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Opinion: Marius Zürcher on music in restaurants

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Is a curated playlist the secret to a harmonious customer experience and a high-volume of sales? Authenticity is key, argues Marius Zürcher

No matter how well designed a restaurant is, if their approach to music is to just play a top 40 radio station, it often kills the atmosphere for me. Music is not just one of the crucial elements of a restaurant’s atmosphere however, but it can even have a direct effect on such things as its guests’ flavor perception and ordering habits. What a restaurateur decides to play and how they play it therefore matters more than one might think.

An important factor to consider is volume. Loud music encourages drinking, which can be financially interesting, but depending on the type of restaurant, it can also actively turn off customers. In addition, when music is too loud, it can negatively impact a customer’s sense of taste. Similarly, different frequencies can heighten certain tastes: high frequencies can bring out the sweetness in a dish, whereas low frequencies have the same effect on bitterness. Music that isn’t loud enough is also problematic, as it tends to mix in with the background noises too much, which can be annoying. It can furthermore make customers feel like they aren’t able to have a more private conversation.

Similarly, the type of music one plays can have varying effects. Fast music encourages faster eating and therefore might be attractive to restaurants that need to turn a lot of tables, whereas slower music encourages slower eating, but more spending. Similarly, certain genres of music, such as jazz or classical music, are associated with a higher class of restaurants, whereas more popular genres are associated with a more relaxed atmosphere.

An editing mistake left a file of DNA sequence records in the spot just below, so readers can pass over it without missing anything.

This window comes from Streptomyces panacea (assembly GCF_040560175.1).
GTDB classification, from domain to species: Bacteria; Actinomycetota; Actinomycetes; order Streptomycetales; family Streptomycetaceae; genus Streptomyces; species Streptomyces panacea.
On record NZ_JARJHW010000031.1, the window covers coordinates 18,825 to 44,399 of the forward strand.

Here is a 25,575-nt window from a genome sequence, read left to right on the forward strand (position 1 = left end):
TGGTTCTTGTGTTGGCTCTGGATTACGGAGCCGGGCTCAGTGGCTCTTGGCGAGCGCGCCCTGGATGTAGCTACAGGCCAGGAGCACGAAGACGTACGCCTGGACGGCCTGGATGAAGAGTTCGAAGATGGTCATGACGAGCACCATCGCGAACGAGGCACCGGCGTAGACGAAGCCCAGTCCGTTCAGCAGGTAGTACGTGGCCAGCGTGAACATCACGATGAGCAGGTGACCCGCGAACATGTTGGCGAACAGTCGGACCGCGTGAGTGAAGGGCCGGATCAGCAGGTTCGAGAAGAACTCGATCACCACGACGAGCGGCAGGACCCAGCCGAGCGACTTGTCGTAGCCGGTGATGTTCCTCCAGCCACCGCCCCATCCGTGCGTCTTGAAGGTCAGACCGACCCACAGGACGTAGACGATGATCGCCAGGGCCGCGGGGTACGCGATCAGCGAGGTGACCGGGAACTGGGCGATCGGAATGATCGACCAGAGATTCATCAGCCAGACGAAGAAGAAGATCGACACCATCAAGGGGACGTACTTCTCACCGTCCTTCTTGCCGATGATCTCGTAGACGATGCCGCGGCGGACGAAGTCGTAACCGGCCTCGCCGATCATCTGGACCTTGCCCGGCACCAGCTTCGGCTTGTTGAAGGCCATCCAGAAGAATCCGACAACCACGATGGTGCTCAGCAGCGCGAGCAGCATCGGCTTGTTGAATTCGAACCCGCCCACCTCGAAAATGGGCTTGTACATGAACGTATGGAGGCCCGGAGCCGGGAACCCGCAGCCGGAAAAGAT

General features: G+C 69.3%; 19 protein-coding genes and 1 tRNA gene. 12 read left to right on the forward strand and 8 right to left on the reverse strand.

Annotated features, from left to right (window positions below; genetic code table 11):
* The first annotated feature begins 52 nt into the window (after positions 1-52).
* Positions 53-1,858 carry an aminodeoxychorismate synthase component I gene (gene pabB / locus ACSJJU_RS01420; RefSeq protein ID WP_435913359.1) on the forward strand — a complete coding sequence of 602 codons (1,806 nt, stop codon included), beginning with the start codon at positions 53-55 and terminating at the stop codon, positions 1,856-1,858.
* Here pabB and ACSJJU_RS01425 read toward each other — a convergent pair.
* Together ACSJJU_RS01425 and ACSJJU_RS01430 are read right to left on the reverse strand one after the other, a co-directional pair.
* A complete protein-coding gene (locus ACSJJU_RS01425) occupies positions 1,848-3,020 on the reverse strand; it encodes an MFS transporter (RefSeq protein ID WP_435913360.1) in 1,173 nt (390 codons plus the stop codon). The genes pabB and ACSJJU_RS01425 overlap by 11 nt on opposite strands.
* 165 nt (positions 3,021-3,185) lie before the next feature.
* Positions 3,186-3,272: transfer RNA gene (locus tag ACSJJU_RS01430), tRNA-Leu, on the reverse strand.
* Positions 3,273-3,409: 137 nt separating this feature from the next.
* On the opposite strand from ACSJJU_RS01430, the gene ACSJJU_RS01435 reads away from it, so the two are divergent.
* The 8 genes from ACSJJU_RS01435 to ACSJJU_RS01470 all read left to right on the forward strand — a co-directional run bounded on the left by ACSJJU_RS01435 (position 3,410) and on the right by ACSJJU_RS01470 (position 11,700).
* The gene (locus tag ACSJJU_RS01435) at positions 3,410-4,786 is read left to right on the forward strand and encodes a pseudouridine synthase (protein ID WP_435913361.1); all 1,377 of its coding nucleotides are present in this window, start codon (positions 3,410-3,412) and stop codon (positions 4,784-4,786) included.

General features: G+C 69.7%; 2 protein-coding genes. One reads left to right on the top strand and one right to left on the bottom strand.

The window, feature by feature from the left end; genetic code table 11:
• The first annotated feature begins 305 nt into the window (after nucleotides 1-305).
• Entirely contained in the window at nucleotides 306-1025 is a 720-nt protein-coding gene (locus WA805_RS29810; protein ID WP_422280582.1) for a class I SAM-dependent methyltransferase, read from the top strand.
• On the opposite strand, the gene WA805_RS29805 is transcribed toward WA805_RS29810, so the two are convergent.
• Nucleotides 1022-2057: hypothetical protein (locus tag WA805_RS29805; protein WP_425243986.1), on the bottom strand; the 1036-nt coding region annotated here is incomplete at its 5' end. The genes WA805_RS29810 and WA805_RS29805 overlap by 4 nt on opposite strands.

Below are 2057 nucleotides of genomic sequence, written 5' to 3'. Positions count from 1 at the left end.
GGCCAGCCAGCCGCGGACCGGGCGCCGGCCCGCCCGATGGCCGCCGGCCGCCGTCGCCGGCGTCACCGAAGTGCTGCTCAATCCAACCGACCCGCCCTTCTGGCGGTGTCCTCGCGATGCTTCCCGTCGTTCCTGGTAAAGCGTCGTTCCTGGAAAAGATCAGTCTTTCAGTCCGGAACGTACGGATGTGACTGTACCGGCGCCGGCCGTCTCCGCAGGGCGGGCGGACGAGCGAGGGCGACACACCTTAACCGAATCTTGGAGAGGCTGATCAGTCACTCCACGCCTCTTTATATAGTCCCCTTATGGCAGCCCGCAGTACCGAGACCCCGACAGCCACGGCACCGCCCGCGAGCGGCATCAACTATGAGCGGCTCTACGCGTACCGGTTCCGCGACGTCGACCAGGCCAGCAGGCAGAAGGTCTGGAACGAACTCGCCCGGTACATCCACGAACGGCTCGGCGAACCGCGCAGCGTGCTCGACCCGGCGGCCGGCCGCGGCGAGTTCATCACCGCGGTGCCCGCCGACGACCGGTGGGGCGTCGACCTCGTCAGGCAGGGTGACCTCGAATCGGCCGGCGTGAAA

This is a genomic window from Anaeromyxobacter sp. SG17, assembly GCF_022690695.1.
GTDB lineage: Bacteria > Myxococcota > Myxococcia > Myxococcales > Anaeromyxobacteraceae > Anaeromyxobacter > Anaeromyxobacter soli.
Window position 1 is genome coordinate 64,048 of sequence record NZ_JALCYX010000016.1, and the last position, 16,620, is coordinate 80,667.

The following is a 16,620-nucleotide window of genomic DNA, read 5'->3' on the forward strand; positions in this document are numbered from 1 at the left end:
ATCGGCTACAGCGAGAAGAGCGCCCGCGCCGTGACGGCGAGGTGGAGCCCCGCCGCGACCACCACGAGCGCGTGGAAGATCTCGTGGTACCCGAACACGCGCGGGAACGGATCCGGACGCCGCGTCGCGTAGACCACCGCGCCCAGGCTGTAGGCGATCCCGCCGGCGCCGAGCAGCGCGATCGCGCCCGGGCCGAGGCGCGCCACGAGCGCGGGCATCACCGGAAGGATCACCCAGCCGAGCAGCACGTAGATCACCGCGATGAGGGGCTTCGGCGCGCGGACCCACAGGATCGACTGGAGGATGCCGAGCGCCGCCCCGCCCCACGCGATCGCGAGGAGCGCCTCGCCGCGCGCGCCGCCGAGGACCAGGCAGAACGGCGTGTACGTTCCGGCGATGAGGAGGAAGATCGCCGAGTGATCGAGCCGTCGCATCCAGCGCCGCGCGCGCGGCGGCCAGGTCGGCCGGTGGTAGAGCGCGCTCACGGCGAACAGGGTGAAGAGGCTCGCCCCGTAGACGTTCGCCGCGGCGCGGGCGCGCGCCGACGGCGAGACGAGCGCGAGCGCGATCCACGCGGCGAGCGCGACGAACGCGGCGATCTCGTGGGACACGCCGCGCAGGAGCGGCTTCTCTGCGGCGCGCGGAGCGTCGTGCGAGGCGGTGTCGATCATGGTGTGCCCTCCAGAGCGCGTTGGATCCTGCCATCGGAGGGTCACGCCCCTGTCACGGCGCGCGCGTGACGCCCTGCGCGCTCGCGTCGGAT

The origin of the music can matter as well. Customers are, for example, more likely to order French wine if they identify the music they are hearing as French. The type of music one plays can thus have a major impact on the brand of a restaurant.

To curate, or not to curate?

Given all that, a part of me wants to recommend that restaurants rely on strictly curated playlists, filled with music that reinforces their brand and enhances the food they serve. Another part of me, however, rejects such a formulaic, rational approach. At the beginning of this article, I mentioned that the seemingly lazy choice of falling back on top 40 radio stations – corny DJs and commercials included – kill the atmosphere for me.

Yet, while I was eating breakfast in the basement of a decidedly working-class hotel in a decidedly working-class neighborhood in Paris, listening to what must have been a top 40 radio morning had the opposite effect. It was exactly what the moment required. Similarly, the soundtrack of my family’s former restaurant in Amsterdam in the 2000s was whatever the family member or senior employee in charge of the counter (and therefore the CD player) at any given moment wanted to play. Any given day, from breakfast to late night dining, in increments of a few hours, the restaurant’s soundtrack switched back on forth between classical music, hip hop, R&B, minimal techno, Latin music, jazz, indie rock and soul (spontaneous Jackson 5 sing-alongs by the staff included).

Regarding volume, the only barometer was whether it seemed too loud or not loud enough, or alternatively, whether or not guests complained. Believe it or not, it worked. It felt real because it was real. People respond to that. To this day, I’m convinced that it was a crucial part of our charm, which in turn was a crucial part of our success.

All that is to say that there is a lot to consider when deciding which music to play in a restaurant. I would certainly recommend keeping some of the more scientific facts I mentioned in mind when curating a playlist, but if you ask me, at the end of the day, authenticity is king.

Marius Zürcher

About the author:

The co-owner & founder of start-up 1520 in Apeldoorn, Netherlands, Marius Zürcher was a participant at FCSI’s ‘Millennials’ focused roundtable at INTERGASTRA 2018.